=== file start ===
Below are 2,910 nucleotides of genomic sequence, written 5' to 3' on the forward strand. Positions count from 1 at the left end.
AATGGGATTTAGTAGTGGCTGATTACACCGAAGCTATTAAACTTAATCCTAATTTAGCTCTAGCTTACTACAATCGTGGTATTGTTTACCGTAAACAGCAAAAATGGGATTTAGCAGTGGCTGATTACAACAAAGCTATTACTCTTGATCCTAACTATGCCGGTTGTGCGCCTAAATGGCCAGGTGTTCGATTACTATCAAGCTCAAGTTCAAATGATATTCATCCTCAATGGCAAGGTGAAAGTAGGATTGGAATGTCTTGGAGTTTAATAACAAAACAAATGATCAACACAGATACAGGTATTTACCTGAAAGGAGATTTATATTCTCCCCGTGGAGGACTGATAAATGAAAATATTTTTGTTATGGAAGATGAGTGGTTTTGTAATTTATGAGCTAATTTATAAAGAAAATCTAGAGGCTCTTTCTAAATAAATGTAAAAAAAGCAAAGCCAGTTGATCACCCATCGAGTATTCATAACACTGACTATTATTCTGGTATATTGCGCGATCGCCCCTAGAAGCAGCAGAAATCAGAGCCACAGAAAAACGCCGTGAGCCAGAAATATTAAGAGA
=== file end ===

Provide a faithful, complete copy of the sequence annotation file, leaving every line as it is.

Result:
Below are 2,910 nucleotides of genomic sequence, written 5' to 3' on the forward strand. Positions count from 1 at the left end.
AATGGGATTTAGTAGTGGCTGATTACACCGAAGCTATTAAACTTAATCCTAATTTAGCTCTAGCTTACTACAATCGTGGTATTGTTTACCGTAAACAGCAAAAATGGGATTTAGCAGTGGCTGATTACAACAAAGCTATTACTCTTGATCCTAACTATGCCGGTTGTGCGCCTAAATGGCCAGGTGTTCGATTACTATCAAGCTCAAGTTCAAATGATATTCATCCTCAATGGCAAGGTGAAAGTAGGATTGGAATGTCTTGGAGTTTAATAACAAAACAAATGATCAACACAGATACAGGTATTTACCTGAAAGGAGATTTATATTCTCCCCGTGGAGGACTGATAAATGAAAATATTTTTGTTATGGAAGATGAGTGGTTTTGTAATTTATGAGCTAATTTATAAAGAAAATCTAGAGGCTCTTTCTAAATAAATGTAAAAAAAGCAAAGCCAGTTGATCACCCATCGAGTATTCATAACACTGACTATTATTCTGGTATATTGCGCGATCGCCCCTAGAAGCAGCAGAAATCAGAGCCACAGAAAAACGCCGTGAGCCAGAAATATTAAGAGA